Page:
In another depressing sign that our nation’s youth are slowly but surely turning against the very constitutional principles that formed the foundation for this country, a new survey finds that nearly half of all college students believe that “hate speech” does not deserve protection under the First Amendment. While 58% still believe that even unpopular, vile speech should be protected by the Constitution, majorities of both women and black students think it crosses the line and should be punishable by law.
From Campus Reform:
According to the survey, there seems to be a disconnect on how individuals of various races look at the issue of free speech.
More than six in 10 black students believe that inclusivity is more important than free speech, while 49 percent of Hispanic students believe the same thing. Just 42 percent of white students believe that inclusivity is more important than free speech, according to the survey.
Multiple colleges around the country have implemented mandatory “diversity” and “inclusion” classes for all students, including Tulane University, Georgia Southern University, and Clemson University. Syracuse University mandated a diversity course for all incoming students in fall 2018, but later admitted it “didn’t hit the mark.”
The survey comes after a heated semester for free speech issues on campus. In late April, a Canadian professor argued that “vile little sh*tlords” who are passionate about free speech should be fired and harassed.
It would be a great thing for the future of this country if our young college students would spend a little more time researching the history of freedom and American democracy and a little less time forming mobs on Twitter. They might come across powerful quotes like this one from Benjamin Franklin:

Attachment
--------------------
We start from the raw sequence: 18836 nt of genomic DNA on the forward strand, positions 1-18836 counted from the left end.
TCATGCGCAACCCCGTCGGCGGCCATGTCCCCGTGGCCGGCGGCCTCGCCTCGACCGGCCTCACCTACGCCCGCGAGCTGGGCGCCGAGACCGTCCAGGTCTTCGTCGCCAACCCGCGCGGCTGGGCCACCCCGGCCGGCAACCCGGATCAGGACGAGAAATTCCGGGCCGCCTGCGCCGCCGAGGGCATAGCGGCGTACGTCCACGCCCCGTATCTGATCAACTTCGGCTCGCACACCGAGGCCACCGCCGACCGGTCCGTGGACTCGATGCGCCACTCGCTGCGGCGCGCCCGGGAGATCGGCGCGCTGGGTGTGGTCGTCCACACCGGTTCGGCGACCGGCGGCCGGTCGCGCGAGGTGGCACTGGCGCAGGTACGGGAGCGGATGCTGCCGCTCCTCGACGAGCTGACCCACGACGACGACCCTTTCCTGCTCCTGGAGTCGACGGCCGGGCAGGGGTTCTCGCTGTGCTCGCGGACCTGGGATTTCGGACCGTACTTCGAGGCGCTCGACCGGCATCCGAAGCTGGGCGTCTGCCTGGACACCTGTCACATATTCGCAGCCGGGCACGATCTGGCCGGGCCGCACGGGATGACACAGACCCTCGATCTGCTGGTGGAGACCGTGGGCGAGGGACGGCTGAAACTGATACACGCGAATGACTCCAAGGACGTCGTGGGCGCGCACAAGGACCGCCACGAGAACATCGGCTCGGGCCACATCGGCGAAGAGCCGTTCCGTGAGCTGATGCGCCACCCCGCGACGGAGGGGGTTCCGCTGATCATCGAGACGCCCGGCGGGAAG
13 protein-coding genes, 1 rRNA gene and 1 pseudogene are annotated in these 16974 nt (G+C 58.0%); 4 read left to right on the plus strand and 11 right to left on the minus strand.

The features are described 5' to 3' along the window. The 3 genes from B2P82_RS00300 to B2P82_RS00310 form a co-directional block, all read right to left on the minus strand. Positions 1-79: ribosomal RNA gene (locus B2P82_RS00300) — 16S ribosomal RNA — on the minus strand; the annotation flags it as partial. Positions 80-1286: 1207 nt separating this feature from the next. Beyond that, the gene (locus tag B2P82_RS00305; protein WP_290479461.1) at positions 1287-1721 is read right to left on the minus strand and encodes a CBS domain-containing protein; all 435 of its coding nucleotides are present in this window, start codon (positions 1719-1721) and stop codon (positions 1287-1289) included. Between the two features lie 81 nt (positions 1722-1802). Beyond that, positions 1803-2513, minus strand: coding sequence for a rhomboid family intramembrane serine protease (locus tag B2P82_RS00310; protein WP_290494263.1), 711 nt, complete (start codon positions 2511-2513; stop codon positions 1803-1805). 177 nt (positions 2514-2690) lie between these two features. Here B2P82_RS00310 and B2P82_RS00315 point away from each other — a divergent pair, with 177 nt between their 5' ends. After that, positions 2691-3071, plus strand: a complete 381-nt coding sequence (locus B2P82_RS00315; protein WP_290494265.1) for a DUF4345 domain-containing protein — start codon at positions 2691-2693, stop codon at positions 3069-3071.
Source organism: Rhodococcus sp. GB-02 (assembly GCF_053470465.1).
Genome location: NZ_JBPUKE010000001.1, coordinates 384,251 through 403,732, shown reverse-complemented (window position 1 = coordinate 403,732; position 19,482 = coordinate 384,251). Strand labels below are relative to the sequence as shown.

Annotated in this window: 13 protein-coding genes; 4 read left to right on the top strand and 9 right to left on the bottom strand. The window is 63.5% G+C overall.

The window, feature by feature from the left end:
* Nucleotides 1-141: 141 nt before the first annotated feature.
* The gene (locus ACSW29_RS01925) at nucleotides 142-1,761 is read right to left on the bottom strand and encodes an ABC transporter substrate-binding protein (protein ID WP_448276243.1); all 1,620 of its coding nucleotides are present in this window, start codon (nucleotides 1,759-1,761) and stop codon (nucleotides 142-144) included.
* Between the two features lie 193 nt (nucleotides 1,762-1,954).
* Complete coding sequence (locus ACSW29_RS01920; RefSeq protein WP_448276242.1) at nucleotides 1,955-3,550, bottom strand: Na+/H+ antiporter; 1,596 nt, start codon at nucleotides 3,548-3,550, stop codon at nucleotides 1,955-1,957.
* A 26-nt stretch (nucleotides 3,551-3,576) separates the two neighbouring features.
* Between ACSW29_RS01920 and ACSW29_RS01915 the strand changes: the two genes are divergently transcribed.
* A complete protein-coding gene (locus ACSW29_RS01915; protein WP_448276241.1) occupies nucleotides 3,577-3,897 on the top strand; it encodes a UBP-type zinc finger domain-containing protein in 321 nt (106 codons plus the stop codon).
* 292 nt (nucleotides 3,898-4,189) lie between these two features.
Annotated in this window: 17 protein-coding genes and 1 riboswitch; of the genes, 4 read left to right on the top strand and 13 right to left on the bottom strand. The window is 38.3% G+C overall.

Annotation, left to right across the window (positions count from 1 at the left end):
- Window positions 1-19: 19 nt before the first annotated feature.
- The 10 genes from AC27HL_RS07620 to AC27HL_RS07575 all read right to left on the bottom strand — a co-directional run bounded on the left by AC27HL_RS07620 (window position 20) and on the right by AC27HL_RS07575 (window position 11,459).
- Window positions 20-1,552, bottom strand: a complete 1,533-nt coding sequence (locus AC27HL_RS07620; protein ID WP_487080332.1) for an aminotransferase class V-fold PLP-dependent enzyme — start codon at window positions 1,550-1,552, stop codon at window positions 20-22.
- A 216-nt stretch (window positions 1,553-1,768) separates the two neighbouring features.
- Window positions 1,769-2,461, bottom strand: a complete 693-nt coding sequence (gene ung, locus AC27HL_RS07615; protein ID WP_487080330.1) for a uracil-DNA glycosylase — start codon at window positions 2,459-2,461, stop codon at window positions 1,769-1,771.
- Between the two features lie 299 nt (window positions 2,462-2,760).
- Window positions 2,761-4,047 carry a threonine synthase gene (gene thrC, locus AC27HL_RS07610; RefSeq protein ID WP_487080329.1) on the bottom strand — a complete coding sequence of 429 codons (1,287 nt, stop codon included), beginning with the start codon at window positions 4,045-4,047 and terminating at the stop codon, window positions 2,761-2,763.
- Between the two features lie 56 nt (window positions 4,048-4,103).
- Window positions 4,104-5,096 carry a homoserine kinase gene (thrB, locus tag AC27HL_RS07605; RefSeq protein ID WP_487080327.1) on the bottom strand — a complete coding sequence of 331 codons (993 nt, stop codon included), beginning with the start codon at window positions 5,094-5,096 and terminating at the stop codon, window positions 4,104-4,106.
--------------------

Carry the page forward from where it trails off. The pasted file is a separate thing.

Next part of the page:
“Freedom of speech is a principal pillar of a free government: When this support is taken away, the constitution of a free society is dissolved, and tyranny is erected on its ruins.”
Or this one from George Washington: “If men are to be precluded from offering their sentiments on a matter, which may involve the most serious and alarming consequences that can invite the consideration of mankind, reason is of no use to us; the freedom of speech may be taken away, and dumb and silent we may be led, like sheep, to the slaughter.”
Now, these students will argue that nothing Ann Coulter, Ben Shapiro, or whatever conservative they’re hating this week says will further discussion, and, maybe for them, that’s right. But what they don’t understand is that a phrase like “hate speech” is extremely malleable. The people determining WHAT MUST NOT BE SAID today may not be the people making those determinations tomorrow. It could be that some of YOUR most cherished ideas will be classified as “hateful” in a few years. That’s why it’s such a brilliant idea to just stand back, let it all through, and allow the people to decide what’s worthy of attention and what isn’t.
We can survive a Richard Spencer here or a Louis Farrakhan there. We cannot survive the loss of our most important freedoms.